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Discussion Starter · #1 ·
Hi all,

In the interests of full disclosure, I will state clearly that I do not paint for a living year round. I am a full time graduate student and run a small, simple housepainting business during the summer that typically takes 2-4 jobs and employs 2-4 people for a couple months. I take care to avoid lowballing the excellent local professionals in my area and I do not solicit work. I am fortunate enough to have enough work come to me that I can make a fair wage. I have tremendous respect for professionals like you all who make such a difficult job look so easy and support your families through hard work and a dedication to excellence. Any help you can offer me would be greatly appreciated.

That said, I have agreed to paint 50 TRUE DIVIDED LIGHT windows that were custom made and glazed by a local millwork shop. They are for a restoration on a c.1792 home recently gutted by fire. The finish is as follows:

1 Coat - BM Alkyd Primer
DAP Dynaflex 230 Elastomeric caulk (for staple holes etc.)
2 Coats - BM Moorgard/Moorlife Acrylic
1 Coat - Hide Glue (interior only, for crackle faux finish)
1 Coat - BM Regal Flat Finish (interior only, for crackle faux finish)

It takes me about 20 min to brush an unmasked 2 pane, 3050 storm window on both sides. I am obviously concerned about the time to brush finish the 15 pane vents on both sides. Any thoughts about the best way to mask or accelerate the painting process? I am being paid by the hour, but I would really like to save the H/O some dough after they lost everything to fire. I have the windows prior to install and am painting in a heated garage (and yes, I have a great respirator and use a hefty vent when applying oils.).

My best idea at present is to brush on liquid glass masking, then spray the windows with a 115 spray tip to minimize waste on the muntins and frame. A brush and a short roller might be just as fast and 1/10 as messy once I have the glass masking on though. Any thoughts? I would be happy to post any info I gather during the process (masking time, painting time, costs, etc.) in order to give something back. I can also put pictures up if you all like :)

Thanks again...
 

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Don'cha just love an honest guy? Either way will work, though if I were spraying I think I'd use something along the lines of 210-212 fine finish tip.

Seriously, appreciate your honesty on your first post.....(you'll learn to BS later;)) Hope it all works out well for you.
 

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Discussion Starter · #4 ·
Thanks Wolfgang

I guess sometimes good guys do come out ahead :)

Thanks for the advice on the 210-212 FFT. My sprayer is a Graco Magnum X7 (3000 psi, approx .31 gpm) with a Graco SG20 gun and a RAC V tip guard. Looks like I would have to upgrade to the RAC X tip guard to get a FFT. I can't find the RAC V FFT's anywhere. Any suggestions about where I could find a compatible RAC V FFT? I was always a little wary about pushing exterior latex through anything less than a x15 tip. In your experience does it push through x10-x12 just fine? Would it be prudent to upgrade to a Fine (100 mesh) filter to mitigate clogging in the FFT?

Thanks again for your advice and help.
 

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Yep, liquid mask for sure. Several companies make it....I happen to carry the Prime & Peel from Graham, product # 850-30 and also the Jasco Mask & Seal.
 

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You dont need a Fine Finish Tip for a flat finish on those windows. Arent they getting crackled anyways? A X13 should do fine with that XR-7. Any smaller wont really benefit you, it will just burn the tip out quicker.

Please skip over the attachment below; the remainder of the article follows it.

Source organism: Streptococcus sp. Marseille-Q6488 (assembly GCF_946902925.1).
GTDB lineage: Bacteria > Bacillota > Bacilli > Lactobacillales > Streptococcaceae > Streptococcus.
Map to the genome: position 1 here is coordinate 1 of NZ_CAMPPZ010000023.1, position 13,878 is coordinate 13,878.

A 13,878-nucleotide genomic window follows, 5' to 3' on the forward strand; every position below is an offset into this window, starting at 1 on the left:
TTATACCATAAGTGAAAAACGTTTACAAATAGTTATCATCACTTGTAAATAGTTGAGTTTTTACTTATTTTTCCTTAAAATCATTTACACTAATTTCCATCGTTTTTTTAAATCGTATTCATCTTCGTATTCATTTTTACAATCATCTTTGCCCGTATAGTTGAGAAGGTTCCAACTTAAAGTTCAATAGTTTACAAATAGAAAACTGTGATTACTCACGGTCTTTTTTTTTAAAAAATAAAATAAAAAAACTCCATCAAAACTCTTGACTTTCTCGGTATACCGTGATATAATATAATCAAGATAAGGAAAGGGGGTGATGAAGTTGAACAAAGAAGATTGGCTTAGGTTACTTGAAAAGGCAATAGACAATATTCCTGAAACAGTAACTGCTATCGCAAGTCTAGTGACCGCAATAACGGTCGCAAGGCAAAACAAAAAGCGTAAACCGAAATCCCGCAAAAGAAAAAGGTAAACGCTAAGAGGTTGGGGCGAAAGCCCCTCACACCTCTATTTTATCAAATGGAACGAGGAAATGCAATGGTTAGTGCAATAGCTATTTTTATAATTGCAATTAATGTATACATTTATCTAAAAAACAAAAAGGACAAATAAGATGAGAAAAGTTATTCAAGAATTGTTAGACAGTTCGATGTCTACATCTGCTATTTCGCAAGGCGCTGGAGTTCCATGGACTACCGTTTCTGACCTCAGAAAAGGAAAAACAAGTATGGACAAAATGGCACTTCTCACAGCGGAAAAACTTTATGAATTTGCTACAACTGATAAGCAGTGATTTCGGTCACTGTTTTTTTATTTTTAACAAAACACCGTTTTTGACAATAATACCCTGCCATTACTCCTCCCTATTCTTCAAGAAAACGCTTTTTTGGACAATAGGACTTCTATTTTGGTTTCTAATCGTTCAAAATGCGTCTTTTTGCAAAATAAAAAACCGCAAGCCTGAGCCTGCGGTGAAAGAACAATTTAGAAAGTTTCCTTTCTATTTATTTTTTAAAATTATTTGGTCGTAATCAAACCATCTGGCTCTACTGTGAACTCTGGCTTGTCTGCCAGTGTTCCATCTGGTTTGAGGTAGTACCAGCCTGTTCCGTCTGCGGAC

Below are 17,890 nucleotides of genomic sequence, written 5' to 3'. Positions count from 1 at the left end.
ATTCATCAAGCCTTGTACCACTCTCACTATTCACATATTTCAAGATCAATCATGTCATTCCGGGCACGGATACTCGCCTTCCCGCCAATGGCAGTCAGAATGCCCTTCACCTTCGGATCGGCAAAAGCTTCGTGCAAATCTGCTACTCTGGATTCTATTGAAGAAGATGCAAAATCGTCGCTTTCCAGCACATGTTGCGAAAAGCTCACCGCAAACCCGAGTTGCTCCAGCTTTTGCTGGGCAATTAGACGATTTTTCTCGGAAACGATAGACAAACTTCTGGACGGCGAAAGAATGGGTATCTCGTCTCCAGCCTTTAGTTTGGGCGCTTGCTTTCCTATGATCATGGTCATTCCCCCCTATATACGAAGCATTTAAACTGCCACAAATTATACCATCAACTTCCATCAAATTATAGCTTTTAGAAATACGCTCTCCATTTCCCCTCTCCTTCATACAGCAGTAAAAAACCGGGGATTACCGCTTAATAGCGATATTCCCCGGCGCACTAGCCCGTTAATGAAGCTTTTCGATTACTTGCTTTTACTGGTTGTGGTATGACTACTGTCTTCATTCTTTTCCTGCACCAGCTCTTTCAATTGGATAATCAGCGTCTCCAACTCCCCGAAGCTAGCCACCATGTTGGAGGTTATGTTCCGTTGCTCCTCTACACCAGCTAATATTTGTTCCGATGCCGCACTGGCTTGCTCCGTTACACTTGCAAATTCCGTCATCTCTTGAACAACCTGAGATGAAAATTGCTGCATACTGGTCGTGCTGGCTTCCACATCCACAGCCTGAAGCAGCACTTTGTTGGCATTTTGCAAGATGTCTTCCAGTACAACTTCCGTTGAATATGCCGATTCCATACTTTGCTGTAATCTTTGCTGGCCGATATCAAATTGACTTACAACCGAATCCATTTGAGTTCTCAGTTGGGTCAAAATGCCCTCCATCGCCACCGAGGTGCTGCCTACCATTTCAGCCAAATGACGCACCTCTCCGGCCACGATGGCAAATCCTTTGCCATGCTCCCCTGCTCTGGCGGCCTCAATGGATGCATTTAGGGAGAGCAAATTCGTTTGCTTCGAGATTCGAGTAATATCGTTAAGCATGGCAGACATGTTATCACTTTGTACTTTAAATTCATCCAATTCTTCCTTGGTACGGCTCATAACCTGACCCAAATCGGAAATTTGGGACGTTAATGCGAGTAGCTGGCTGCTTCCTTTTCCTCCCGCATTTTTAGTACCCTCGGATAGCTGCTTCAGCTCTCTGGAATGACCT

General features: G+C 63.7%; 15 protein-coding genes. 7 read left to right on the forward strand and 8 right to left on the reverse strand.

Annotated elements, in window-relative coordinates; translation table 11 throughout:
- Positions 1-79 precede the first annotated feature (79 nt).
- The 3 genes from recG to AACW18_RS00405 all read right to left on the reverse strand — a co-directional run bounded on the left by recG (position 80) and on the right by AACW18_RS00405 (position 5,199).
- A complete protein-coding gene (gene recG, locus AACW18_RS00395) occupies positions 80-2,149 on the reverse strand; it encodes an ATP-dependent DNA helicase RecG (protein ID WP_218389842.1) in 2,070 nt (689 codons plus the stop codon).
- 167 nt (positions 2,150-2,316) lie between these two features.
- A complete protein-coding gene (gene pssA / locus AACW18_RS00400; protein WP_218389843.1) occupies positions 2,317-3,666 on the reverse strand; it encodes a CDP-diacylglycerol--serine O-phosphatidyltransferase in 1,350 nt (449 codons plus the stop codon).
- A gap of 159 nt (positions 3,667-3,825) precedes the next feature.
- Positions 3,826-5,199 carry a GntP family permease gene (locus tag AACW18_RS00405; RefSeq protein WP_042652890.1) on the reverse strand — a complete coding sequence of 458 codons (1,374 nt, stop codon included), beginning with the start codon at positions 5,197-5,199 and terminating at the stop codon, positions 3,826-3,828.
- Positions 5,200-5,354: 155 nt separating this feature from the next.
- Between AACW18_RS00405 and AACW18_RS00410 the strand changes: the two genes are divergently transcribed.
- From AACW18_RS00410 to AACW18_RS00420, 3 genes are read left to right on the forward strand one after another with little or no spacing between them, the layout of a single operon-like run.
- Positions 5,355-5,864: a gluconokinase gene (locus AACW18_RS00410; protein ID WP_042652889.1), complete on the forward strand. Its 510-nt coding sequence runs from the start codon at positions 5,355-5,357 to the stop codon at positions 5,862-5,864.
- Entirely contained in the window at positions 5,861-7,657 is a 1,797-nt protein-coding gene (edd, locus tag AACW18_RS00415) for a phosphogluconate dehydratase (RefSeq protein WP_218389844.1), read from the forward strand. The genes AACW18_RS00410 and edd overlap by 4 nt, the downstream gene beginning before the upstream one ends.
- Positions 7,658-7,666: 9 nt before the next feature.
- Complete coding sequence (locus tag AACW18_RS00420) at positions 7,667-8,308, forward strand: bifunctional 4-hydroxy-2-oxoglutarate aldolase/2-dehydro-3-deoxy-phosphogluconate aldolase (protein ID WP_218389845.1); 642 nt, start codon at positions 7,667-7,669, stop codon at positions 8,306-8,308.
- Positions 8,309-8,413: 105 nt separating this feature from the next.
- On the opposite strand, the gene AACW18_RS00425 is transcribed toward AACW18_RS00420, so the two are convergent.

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Discussion Starter · #7 ·
Putty it is...

Workaholic,

Good point. My brain was on autopilot from caulking trim and the butts of siding. Putty is the right solution there for sure. Thanks for the heads up.

NCPaint,

I am using Masking Liquid H2O from Associated Paint. Its a masking film/primer. My local shop recommended it, and I like supporting my local guys. I appreciate the 2nd opinion though. Makes me feel a lot better about it.
 

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Discussion Starter · #8 ·
Thanks NCPaint

The interiors of the fixed panel and vent are getting crackled, but the exteriors are going to be flat topcoat. Your point is a good one though, because the H/O wants the windows to complement the 200 y/o weathered siding. A super-smooth finish on the exterior would actually be a little too much. Looks like a 213 would be the way to go for what I am trying to do.
 

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I am using Masking Liquid H2O from Associated Paint. Its a masking film/primer. My local shop recommended it, and I like supporting my local guys. I appreciate the 2nd opinion though. Makes me feel a lot better about it.
You should be able to spray that too rather than brush and roll it :thumbsup:
 

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Discussion Starter · #10 ·
Spray on masking = Selling Point

NCPaint,

I saw that I could spray it when I bought it. Huge plus :) Its expensive, but the labor savings is hefty. Glad to get some input from someone who has used it before.
 

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Discussion Starter · #12 ·
Mack

Nope...not Green Mtn Windows. Got them from Brandon Lumber and Millwork. Its a small operation with a gorgeous old shop. Most of the tools are nearing 100 years old (they are now converted to electric power) and you can still see all the old shafts and wheels from when everything was belt driven from a single source. They don't advertise and don't have a website. I should add that everything I have seen them do is single pane glazing. Its a good shop with good people and a fair price. Let me know if you want to know anything more.
 

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I know a lot of guys spray the liquid mask wood and all but I have always just brushed it, but then again I usually brush the muntins. The key to using it is you have to brush it in 1 super thick coat or 2 med. coats. There are companies that ship the doors with a film sandwiched in between the wood but it is rare to see. If you do use putty under latex you should do it before you prime so it won't bleed through the paint.